7. Challenges to the Dominant Ideologies  

Robert Garner

This chapter examines a range of contemporary ideologies which challenge the traditional ones. Contemporary ideologies differ from traditional ideologies in a number of ways. First, they are less optimistic about the ability of ideology to construct an overarching explanation of the world. Second, they respect difference and variety, a product of social and economic change that has eroded the ‘Fordist’ economy and given rise to a number of powerful identity groups based on gender, culture, and ethnicity, and raised question marks over the environmental sustainability of current industrial practices. The chapter starts with a general discussion of how the ideologies covered in this chapter differ from those considered in Chapter 6 before examining a number of contemporary ideologies—postmodernism, feminism, environmentalism, multiculturalism, and religious fundamentalism—in detail.

Chapter

Cover Contemporary Political Philosophy

3. Liberal Equality  

This chapter examines the notion of liberal equality by considering John Rawls’s alternative to utilitarianism. In his A Theory of Justice, Rawls complains that political theory was caught between two extremes: utilitarianism on the one side, and what he calls ‘intuitionism’ on the other. The chapter presents Rawls’s ideas, first by discussing the two arguments he gives for his answer to the question of justice: the intuitive equality of opportunity argument and the social contract argument. It also analyses Ronald Dworkin’s views on equality of resources, focusing on his theory that involves the use of auctions, insurance schemes, free markets, and taxation. Finally, it explores the politics of liberal equality, arguing that liberals need to think seriously about adopting more radical politics.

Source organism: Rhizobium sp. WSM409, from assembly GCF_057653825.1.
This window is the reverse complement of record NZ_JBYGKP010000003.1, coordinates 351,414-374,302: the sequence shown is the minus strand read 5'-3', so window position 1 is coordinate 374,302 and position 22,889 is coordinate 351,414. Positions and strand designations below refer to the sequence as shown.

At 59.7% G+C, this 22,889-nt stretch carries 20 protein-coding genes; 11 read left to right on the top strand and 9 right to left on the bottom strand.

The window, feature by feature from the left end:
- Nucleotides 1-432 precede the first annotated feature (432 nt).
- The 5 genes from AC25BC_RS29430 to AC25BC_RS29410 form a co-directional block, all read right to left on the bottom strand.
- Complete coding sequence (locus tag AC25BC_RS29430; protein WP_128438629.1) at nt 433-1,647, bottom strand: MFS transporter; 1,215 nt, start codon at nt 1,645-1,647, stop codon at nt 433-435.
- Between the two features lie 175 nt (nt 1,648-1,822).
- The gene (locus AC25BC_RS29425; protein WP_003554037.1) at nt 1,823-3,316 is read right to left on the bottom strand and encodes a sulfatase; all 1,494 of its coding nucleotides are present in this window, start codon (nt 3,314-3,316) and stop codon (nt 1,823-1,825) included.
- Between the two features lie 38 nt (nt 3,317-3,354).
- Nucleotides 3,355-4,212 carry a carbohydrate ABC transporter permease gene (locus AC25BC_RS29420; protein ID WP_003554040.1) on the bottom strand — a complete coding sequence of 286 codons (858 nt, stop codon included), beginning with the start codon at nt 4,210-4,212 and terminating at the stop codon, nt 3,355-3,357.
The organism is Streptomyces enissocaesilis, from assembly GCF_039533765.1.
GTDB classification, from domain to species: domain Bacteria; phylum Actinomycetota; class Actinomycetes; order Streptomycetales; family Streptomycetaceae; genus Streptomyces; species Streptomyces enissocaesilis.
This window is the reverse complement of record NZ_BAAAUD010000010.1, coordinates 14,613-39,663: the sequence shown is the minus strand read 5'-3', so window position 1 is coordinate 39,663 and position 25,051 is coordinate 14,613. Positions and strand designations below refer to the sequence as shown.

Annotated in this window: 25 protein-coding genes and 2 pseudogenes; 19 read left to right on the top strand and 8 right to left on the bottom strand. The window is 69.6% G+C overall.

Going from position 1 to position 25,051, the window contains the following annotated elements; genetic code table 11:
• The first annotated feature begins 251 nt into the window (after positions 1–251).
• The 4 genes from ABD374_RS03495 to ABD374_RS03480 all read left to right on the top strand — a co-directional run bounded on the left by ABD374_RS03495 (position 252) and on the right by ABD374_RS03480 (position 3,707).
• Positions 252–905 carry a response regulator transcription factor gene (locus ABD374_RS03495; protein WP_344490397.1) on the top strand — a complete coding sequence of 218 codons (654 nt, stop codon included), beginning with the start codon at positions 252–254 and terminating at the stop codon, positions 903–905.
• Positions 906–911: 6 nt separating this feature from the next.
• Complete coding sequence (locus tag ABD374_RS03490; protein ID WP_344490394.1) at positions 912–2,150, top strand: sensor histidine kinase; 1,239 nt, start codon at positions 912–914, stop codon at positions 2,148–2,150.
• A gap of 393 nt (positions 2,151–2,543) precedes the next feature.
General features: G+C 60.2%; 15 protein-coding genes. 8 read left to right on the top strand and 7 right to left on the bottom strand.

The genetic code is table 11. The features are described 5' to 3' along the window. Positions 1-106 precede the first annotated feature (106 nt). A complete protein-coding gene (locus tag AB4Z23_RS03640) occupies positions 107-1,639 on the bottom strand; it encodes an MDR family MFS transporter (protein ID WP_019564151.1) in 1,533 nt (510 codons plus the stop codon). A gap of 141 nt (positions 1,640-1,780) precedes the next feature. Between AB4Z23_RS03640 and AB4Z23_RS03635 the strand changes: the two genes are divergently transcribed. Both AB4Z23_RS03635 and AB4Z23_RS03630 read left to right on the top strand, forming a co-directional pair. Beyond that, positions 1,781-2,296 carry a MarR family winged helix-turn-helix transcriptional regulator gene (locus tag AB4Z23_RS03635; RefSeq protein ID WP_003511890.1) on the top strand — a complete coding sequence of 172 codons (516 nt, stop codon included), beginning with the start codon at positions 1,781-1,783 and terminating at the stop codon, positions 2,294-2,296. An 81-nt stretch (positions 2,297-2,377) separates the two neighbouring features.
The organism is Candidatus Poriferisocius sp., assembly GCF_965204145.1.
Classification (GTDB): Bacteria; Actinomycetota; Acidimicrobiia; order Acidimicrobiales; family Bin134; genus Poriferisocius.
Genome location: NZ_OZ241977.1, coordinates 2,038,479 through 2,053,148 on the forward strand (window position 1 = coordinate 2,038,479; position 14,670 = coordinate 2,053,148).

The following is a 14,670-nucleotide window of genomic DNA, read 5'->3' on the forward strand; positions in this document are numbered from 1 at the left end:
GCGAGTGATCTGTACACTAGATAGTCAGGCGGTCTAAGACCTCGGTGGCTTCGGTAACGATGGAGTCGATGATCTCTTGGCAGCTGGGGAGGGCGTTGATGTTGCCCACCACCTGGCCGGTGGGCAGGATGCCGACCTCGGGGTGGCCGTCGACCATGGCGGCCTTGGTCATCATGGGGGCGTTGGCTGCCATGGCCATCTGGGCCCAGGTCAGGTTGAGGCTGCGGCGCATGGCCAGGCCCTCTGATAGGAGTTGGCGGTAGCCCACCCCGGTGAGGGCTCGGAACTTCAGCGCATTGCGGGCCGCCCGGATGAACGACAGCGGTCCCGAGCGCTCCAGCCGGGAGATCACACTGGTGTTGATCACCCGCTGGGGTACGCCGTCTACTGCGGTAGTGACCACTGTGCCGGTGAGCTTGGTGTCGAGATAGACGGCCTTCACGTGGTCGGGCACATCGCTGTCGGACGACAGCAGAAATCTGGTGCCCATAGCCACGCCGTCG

Chapter

Cover International Relations Theories

14. Green Theory  

Robyn Eckersley

This chapter examines how environmental concerns have influenced International Relations theory. It first provides a brief overview of the ecological crisis and the emergence of green theorizing in the social sciences and humanities in general, along with the status and impact of environmental issues and green thinking in IR theory. It then investigates green theory’s transnational turn and how it has become more global, while critical IR theory has become increasingly green. It also considers the different ways in which environmental issues have influenced the evolution of traditional IR theory. It concludes with a case study of climate change to illustrate the diversity of theoretical approaches, including the distinctiveness of green theories.

Chapter

Cover Policy-Making in the European Union

1. An Overview  

Mark A. Pollack, Christilla Roederer-Rynning, and Alasdair R. Young

The European Union represents a remarkable, ongoing experiment in the collective governance of a multinational continent of nearly 450 million citizens and 27 member states. The key aim of this volume is to understand the processes that produce EU policies: that is, the decisions (or non-decisions) by EU public authorities facing choices between alternative courses of public action. We do not advance any single theory of EU policy-making, although we do draw extensively on theories of European integration, international cooperation, comparative politics, and contemporary governance; and we identify five ‘policy modes’ operating across the 15 case study chapters in the volume. This chapter introduces the volume by summarizing our collective approach to understanding policy-making in the EU, identifying the significant developments that have impacted EU policy-making since the seventh edition of this volume, and previewing the case studies and their central findings.